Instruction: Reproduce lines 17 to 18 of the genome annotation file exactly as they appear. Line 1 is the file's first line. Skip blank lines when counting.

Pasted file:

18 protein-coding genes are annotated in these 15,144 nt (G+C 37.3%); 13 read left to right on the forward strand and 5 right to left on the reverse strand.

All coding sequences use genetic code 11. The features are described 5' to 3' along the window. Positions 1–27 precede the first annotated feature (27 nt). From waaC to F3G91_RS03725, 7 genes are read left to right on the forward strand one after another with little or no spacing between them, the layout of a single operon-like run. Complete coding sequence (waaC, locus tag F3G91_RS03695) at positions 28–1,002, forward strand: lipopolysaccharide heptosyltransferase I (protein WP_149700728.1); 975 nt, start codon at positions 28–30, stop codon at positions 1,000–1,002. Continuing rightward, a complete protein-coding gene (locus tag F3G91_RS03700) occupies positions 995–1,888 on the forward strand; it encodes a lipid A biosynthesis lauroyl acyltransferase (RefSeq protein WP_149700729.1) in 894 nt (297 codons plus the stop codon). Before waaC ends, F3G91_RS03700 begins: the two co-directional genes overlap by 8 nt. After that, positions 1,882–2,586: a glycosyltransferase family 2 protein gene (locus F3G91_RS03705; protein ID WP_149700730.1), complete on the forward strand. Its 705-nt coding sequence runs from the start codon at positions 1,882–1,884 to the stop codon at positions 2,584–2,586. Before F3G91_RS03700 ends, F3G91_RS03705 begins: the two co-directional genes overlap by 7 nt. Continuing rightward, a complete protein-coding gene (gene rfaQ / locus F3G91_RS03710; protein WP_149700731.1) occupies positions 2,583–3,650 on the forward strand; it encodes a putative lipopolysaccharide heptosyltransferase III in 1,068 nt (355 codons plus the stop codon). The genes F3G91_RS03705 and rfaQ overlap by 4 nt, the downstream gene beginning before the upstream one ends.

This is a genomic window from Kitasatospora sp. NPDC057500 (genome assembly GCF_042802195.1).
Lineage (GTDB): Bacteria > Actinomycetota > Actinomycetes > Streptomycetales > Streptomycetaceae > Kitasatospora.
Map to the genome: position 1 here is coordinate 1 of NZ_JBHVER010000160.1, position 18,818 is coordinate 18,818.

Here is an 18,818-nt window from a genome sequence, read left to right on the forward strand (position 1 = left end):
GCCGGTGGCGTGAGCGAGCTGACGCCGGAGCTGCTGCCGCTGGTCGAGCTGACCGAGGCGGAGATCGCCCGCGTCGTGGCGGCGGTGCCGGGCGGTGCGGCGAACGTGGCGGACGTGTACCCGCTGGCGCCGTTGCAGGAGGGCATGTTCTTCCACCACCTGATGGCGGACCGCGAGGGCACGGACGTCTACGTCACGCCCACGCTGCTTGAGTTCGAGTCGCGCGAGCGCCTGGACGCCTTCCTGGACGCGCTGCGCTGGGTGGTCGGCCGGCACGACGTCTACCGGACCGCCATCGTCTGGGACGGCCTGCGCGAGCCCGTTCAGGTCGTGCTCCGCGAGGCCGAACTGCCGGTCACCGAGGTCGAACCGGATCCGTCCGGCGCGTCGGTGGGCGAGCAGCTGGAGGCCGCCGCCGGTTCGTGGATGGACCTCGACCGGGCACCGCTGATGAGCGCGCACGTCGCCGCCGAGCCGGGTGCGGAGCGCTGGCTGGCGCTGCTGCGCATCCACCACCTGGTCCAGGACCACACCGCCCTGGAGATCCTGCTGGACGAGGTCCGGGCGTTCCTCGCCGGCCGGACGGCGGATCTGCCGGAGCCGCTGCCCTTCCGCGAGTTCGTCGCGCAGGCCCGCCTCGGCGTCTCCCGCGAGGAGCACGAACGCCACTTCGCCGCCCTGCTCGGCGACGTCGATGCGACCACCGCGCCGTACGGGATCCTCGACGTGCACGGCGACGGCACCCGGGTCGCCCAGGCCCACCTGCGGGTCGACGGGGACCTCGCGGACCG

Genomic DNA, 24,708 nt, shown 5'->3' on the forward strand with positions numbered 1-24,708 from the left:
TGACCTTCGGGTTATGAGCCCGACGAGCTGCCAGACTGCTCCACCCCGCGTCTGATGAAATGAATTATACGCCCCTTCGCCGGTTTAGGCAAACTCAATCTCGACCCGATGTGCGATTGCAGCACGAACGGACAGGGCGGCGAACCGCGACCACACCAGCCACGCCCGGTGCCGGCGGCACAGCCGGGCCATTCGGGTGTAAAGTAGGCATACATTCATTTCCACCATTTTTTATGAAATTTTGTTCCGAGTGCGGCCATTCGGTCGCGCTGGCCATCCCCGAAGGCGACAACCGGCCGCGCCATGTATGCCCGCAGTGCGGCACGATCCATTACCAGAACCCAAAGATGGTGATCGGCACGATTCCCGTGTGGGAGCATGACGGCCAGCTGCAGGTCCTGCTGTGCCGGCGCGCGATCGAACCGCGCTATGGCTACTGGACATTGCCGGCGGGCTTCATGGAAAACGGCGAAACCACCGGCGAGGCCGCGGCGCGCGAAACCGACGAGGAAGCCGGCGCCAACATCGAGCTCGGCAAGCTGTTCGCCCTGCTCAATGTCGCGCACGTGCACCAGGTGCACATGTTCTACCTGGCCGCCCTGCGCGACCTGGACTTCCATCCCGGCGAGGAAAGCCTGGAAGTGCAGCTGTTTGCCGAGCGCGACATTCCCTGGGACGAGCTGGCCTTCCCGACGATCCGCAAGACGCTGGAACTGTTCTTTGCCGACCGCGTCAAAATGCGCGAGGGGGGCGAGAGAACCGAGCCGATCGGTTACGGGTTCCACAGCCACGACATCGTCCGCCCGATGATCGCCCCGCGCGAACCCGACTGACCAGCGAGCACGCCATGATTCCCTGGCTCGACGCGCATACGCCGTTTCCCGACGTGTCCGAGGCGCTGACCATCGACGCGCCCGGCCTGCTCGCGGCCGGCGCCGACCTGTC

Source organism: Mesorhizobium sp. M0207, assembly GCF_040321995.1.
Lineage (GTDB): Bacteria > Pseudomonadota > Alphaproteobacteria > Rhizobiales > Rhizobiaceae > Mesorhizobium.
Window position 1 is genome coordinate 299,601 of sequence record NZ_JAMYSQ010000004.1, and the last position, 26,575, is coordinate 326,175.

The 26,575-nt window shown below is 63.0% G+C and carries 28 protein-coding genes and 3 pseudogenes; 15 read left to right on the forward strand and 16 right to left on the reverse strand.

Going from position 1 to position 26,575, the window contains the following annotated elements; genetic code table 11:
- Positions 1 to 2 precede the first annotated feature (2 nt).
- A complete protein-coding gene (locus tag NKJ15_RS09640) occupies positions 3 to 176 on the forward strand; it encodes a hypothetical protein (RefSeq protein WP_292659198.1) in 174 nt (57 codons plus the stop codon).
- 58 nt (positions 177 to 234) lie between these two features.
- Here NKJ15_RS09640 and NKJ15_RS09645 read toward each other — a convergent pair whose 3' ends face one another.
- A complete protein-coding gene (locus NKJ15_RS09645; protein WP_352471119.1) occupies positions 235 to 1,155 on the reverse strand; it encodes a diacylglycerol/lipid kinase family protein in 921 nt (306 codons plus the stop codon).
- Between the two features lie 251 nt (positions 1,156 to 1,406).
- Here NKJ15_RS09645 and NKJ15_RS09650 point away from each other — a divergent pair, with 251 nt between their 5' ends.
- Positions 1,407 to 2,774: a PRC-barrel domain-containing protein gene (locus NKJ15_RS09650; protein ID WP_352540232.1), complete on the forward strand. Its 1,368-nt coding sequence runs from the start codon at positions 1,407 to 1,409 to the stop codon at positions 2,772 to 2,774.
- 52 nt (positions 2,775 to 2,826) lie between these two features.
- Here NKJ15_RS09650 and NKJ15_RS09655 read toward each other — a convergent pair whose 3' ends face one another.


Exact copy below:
- 58 nt (positions 177 to 234) lie between these two features.
- Here NKJ15_RS09640 and NKJ15_RS09645 read toward each other — a convergent pair whose 3' ends face one another.